The passage of the Valor Act I 2012 and Valor Act II in 2014 helped Massachusetts become the number one state in the nation for providing for our veterans.

“I am proud that Massachusetts leads the nation in support for our veterans when they return home,” said Senator Karen E. Spilka (D-Ashland). “This bill provides additional housing, employment, education and other benefits and assistance for veterans and their families, to honor their service to our nation and show our gratitude for the sacrifices they have made to keep us safe.”

Focusing on housing and long-term support, the passage of the Veterans HOME Act continues the strong reputation that Massachusetts has as a leader  in understanding the sacrifice that military personnel and their families make not only while on active duty, but also after returning home.

To increase access to housing for veterans, the bill grants veterans preference in admission for scattered site housing units where no low-income family housing was developed.  The bill also requires housing authorities to exclude amounts of disability compensation paid by the federal government for the purpose of computing rent of a disabled veteran.  In addition, the bill gives eligible veterans a preference in housing for the elderly and persons with disabilities in all communities, not only the community in which the veteran resides.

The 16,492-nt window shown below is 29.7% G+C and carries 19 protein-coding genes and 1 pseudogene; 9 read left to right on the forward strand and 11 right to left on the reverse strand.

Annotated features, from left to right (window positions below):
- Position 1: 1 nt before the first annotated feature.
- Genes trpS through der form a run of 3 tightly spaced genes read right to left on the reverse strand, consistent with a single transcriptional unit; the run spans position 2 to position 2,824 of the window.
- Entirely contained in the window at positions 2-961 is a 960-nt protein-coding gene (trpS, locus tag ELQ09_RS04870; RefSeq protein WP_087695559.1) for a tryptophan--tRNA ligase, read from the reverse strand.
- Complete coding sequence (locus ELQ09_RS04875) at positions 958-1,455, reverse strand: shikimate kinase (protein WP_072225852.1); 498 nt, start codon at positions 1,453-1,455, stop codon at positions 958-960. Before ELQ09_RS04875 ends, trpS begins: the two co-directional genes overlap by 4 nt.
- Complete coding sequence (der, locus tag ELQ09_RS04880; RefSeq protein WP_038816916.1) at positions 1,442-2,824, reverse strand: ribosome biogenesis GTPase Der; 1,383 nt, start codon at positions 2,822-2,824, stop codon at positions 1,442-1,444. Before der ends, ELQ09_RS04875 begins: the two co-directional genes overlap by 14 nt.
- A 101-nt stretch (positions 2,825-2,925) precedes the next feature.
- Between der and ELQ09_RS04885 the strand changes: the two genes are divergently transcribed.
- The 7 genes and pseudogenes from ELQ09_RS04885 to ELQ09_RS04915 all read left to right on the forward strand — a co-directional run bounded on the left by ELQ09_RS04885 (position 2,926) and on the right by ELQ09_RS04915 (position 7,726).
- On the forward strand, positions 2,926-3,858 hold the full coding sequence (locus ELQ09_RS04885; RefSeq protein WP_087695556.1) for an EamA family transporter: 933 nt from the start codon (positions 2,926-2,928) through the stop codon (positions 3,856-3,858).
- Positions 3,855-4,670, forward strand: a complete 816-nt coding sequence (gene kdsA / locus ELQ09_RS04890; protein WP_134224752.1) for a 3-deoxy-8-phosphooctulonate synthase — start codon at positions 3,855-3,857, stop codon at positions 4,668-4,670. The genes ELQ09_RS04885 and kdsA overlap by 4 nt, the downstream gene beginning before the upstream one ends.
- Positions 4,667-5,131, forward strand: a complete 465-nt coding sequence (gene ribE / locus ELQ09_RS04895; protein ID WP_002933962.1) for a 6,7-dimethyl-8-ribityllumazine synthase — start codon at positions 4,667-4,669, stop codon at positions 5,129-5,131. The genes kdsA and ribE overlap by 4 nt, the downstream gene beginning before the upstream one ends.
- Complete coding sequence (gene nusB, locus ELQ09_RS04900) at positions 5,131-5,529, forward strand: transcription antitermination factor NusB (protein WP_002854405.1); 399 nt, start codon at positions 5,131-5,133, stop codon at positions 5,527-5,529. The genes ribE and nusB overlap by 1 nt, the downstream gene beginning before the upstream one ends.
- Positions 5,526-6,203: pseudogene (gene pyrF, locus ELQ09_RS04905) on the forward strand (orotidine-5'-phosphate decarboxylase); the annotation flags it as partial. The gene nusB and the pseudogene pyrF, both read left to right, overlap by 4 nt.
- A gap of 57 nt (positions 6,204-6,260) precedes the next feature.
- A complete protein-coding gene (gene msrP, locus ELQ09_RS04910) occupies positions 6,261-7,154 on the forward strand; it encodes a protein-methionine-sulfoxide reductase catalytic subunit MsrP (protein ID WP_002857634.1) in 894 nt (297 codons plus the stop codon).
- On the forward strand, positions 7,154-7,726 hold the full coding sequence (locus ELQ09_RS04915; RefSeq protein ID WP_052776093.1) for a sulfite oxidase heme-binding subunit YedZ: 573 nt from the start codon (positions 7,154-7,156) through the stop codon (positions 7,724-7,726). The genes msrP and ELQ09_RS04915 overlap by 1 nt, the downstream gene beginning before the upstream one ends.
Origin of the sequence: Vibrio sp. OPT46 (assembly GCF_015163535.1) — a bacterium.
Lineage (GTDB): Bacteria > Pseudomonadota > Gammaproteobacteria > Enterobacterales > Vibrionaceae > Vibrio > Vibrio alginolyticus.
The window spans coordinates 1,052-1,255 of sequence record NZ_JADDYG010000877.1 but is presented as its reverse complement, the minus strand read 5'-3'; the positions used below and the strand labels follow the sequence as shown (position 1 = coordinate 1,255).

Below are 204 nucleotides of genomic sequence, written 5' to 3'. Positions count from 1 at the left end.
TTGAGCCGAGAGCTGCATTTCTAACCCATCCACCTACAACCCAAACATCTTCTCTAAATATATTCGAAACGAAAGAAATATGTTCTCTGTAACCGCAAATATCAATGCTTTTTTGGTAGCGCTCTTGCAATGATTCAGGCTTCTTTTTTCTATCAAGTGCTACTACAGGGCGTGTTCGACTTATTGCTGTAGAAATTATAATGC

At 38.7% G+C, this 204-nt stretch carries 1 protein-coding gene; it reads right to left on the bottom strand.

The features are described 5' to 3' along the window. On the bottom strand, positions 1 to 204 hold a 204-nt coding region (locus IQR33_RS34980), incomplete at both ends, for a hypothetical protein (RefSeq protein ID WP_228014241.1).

To honor the service of veterans and their families, the bill provides a property tax exemption for the surviving spouse of any soldier, sailor, and member of the National Guard or veteran who, during active duty service, suffered an injury or illness which was the proximate cause of death.  The bill also gives veterans who have a 100% disability rating for service connected blindness a property tax exemption.

Other provisions of this Act include:

  • The expansion of the Public Service Scholarship to children of any military or service person missing in action and children of prisoners of war;
  • Allows employees of the Commonwealth who are members of the armed forces reserves and are ordered to service for more than 30 consecutive to be paid the regular base salary reduced by the amount received as base pay for military service. It also preserves the seniority or accrued leave time;
  • Allows cities and towns to appoint a veterans agent for 3 year terms instead of the current 1 year term;
  • Establishes the Office of Veterans Homes and Housing within the Department of Veterans Services to oversee the Soldiers Home in Chelsea and in Holyoke;
  • Creates a post-deployment commission to study ways to improve services to veterans who have been deployed overseas;
  • Adds veteran status as a protected class under the statute prohibiting discrimination in employment.

The bill will now be reconciled with the version passed by the House of Representatives before being sent to the Governor for his signature.